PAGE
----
Politics and Lederhosen

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Via Henry Farrell, the Economist’s Charlemagne columnist tags along with Angela Merkel while she campaigns near Munich and then falls into a reverie about how America handles such things:

The Bavarian event was genuine, in a way that stage-managed American politics cannot match. There is a lot that is creepy about an American campaign event. Arriving early at Bush rallies, I would watch aggressive and chilly young Republican aides in smart suits kneeling on gymnasium floors with fistfuls of different felt tip marker pens, and large rectangles of white card. Frowning with concentration, they would then write things like “South Dakota Loves W” in deliberately babyish writing, or pick out the words “Hello Mr President” in red, white and blue lettering.

The styles and slogans would be carefully varied, and the end results were impressive: a stack of signs that looked as though supporters of all ages had lovingly written them out on homely kitchen tables. Then, when the crowd arrived (all of them invited and vetted as bona fide Bush supporters) any of them who had forgotten instructions not to bring signs of their own would have them politely confiscated. Then they would be handed one of the ersatz home-made signs by one of the chilly, bossy young munchkins from campaign HQ. On television, it all looked very sweet.

Good times.  The Germans don’t get off entirely scot free, though.  Read the whole thing for Charlemagne’s thoughts on lederhosen.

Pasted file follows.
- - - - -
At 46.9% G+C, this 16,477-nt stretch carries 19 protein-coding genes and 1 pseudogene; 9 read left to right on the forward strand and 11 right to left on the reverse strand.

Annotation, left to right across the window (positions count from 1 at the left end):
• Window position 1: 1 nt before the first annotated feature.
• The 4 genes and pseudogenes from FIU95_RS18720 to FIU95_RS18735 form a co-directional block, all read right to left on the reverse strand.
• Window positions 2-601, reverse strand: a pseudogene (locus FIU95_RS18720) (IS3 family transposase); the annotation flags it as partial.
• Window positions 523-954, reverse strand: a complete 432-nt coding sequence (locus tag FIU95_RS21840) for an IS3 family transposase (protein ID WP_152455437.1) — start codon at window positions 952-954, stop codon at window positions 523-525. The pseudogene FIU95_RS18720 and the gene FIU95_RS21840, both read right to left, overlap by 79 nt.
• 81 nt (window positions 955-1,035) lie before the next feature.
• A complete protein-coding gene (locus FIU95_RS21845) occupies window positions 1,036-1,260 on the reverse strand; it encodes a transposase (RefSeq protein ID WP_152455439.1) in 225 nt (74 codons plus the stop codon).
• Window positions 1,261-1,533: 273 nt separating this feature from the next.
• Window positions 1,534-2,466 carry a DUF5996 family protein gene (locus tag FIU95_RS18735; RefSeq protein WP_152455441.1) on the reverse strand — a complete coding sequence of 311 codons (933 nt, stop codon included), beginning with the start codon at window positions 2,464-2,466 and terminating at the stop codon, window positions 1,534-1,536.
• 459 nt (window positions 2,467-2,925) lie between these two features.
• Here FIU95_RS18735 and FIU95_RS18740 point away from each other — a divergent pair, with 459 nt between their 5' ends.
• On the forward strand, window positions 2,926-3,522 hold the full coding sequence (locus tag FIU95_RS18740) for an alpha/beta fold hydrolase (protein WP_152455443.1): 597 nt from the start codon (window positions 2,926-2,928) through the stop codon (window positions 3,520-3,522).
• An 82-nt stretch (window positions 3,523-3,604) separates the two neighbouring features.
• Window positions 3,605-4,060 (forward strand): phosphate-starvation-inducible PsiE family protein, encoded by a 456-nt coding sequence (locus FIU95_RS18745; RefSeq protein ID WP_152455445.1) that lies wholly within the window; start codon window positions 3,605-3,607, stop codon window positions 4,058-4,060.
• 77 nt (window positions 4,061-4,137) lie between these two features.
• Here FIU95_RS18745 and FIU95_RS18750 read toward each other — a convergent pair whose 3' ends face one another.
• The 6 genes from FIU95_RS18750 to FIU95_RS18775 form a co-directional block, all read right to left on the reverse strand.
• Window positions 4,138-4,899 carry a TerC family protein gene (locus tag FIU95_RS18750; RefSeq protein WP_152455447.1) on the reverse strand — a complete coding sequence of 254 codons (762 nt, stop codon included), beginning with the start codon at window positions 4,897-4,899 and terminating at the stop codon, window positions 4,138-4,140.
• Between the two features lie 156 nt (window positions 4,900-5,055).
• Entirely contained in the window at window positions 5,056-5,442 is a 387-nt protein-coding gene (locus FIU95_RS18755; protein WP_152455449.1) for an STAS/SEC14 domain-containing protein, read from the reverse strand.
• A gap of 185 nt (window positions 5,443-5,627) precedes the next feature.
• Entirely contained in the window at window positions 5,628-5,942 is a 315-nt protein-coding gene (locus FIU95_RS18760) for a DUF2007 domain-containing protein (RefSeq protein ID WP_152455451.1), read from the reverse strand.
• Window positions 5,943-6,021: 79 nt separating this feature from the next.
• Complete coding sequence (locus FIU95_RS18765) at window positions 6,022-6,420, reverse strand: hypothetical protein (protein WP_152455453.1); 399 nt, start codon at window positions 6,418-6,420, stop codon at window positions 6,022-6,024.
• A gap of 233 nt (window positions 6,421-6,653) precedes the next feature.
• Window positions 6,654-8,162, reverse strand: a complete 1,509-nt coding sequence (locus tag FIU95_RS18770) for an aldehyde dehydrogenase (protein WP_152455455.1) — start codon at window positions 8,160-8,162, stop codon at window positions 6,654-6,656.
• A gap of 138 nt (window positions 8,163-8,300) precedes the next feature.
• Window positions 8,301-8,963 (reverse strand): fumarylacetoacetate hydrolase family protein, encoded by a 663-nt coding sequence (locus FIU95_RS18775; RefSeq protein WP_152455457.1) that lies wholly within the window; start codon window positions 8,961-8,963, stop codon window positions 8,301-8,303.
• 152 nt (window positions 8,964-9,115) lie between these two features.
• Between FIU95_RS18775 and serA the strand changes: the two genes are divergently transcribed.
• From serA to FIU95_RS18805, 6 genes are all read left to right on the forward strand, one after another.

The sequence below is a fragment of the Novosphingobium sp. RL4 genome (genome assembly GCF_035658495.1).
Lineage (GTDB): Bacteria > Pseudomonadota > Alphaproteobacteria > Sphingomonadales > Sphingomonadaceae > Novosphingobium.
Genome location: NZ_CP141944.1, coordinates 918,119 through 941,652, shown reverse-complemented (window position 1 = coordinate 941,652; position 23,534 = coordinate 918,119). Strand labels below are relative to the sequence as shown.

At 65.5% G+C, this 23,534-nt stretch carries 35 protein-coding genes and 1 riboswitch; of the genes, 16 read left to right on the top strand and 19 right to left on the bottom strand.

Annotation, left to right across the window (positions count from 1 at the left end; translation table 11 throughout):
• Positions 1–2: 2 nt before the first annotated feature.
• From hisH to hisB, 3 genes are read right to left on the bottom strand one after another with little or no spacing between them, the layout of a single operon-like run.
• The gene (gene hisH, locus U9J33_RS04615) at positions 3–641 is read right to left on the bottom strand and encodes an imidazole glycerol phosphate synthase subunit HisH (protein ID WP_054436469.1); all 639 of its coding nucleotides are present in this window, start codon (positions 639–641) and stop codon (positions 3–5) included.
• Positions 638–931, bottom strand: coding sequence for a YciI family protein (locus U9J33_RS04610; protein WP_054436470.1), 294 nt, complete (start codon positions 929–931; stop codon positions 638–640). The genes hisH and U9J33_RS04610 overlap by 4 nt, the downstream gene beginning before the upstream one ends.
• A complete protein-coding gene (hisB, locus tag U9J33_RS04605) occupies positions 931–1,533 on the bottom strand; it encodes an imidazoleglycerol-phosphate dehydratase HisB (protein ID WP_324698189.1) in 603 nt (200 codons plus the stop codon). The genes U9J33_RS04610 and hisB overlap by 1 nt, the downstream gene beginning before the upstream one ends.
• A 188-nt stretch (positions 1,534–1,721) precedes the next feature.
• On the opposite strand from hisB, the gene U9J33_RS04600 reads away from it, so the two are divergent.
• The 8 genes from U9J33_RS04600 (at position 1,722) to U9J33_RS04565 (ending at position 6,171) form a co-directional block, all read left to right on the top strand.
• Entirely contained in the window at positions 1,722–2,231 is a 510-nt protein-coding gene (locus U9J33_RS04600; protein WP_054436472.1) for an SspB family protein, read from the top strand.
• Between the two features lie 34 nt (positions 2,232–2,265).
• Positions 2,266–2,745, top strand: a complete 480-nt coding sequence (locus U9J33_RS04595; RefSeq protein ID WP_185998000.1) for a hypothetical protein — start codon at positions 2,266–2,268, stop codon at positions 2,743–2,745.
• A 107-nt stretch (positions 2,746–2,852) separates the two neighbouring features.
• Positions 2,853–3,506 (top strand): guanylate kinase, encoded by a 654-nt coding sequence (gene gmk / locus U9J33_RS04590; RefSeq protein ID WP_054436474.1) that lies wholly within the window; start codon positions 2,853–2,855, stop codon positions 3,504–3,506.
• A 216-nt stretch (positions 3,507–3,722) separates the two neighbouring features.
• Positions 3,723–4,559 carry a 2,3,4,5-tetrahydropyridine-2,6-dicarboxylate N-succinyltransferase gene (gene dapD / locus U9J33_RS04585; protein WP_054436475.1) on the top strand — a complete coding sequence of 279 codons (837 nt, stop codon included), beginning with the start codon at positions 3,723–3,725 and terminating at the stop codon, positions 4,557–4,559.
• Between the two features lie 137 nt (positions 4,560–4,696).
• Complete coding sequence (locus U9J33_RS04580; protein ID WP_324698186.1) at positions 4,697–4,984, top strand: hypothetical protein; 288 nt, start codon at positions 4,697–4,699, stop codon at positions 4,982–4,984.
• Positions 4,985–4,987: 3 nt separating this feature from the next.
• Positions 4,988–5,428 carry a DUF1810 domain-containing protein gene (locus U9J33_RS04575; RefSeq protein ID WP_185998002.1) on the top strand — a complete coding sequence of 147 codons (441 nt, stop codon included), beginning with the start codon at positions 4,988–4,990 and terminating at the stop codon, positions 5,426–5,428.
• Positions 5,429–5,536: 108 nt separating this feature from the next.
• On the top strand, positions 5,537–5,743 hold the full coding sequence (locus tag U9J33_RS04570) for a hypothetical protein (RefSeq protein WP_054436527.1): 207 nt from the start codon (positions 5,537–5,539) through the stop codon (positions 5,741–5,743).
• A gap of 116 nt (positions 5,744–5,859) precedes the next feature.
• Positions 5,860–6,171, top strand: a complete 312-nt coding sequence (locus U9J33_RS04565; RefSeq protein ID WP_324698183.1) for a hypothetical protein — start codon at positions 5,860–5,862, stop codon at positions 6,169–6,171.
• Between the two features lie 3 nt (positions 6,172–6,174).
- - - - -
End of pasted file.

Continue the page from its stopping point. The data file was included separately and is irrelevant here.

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SIX TRUTHS

Reclaiming power from those who abuse it often starts with telling the truth. And in "This Is How Authoritarians Get Defeated," MoJo's Monika Bauerlein unpacks six truths to remember during the homestretch of an election where democracy, truth, and decency are on the line.

Truth #1: The chaos is the point.

Truth #2: Team Reality is bigger than it seems.

Truth #3: Facebook owns this.

Truth #4: When we go to work, we're in the fight.

Truth #5: It's about minority rule.

Truth #6: The only thing that can save us is…us.

Please take a moment to see how all these truths add up, because what happens in the weeks and months ahead will reverberate for at least a generation and we better be prepared.

And if you think journalism like Mother Jones'—that calls it like it is, that will never acquiesce to power, that looks where others don't—can help guide us through this historic, high-stakes moment, and you're able to right now, please help us reach our $350,000 goal by October 31 with a donation today. It's all hands on deck for democracy.

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